First politician evah to promise more than he can deliver? Oh, noes!
There are complaints from credible sources that Sanders economic proposals are over-optimistic, and not just from a few cranks. They probably are, but, hey, if you ask for a pony you just might get something good, even if you don't get a pony.
Look at what the other candidates will deliver. Clinton, we may reasonably expect to deliver war and nothing on employment, health care, and housing. The Republicans will deliver even more wars, a police state, and an economic collapse or else military Keynesianism. I'll take a Sanders compromise any day, though I will admit that Clinton is likely to fight the good fight for women's rights and against the radical right, which she has every reason to hate. Still, I don't want to vote for a candidate who defends that war criminal Kissinger. Is there no point at which the lesser evil is too evil to abide?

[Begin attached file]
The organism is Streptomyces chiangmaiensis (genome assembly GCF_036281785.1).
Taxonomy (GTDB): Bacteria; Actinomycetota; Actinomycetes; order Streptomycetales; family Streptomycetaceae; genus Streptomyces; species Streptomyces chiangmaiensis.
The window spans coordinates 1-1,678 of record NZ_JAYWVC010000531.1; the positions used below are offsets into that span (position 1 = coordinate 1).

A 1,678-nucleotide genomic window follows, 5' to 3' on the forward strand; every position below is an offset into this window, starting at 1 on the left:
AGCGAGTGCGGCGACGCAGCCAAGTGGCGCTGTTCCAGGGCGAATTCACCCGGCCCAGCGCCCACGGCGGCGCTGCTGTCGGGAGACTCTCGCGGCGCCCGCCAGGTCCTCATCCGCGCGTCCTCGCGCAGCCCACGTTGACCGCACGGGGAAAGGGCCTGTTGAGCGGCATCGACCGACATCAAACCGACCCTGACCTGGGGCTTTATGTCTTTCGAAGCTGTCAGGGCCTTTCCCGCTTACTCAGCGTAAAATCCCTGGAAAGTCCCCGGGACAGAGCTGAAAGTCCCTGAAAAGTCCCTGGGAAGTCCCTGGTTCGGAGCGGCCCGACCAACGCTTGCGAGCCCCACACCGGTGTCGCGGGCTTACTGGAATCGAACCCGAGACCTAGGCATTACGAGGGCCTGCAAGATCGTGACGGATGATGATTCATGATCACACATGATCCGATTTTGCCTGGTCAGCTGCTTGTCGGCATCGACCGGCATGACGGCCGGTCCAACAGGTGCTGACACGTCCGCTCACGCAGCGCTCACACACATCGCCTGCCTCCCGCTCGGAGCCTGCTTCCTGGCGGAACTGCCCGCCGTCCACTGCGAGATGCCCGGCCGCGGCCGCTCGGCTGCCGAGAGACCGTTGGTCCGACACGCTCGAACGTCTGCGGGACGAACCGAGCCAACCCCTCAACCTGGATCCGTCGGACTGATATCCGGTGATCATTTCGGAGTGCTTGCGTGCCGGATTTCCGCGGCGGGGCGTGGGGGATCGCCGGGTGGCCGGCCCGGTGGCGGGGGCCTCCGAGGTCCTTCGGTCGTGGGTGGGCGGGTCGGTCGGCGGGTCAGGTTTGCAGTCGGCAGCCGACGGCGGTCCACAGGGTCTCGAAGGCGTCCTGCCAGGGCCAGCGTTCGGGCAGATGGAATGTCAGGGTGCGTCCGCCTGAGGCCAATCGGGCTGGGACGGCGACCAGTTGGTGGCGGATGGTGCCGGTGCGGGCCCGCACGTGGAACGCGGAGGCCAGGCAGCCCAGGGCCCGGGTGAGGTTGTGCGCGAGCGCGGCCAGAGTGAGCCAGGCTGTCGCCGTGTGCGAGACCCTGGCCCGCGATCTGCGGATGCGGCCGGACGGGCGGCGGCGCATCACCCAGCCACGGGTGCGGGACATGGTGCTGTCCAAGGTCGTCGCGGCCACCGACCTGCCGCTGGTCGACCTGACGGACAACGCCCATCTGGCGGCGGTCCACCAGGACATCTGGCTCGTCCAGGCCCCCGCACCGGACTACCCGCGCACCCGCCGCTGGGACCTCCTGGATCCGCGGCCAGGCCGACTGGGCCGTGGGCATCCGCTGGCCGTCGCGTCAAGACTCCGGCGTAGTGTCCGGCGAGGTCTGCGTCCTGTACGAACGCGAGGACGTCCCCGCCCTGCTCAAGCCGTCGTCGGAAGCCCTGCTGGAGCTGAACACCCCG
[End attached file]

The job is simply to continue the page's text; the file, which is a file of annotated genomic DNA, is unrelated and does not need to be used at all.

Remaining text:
Lawrence Summers thinks we are in a prolonged period of low growth and high unemployment — what economists call "secular stagnation" — is real and advocates fiscal policy to fight it. This major mainstream economist is now advocating redistribution as policy.
Returning to the subject at hand, which of the Presidential candidates is most likely to support non-military fiscal policy as a response to secular stagnation?
(Adapted from my remarks in comments at Balloon Juice.)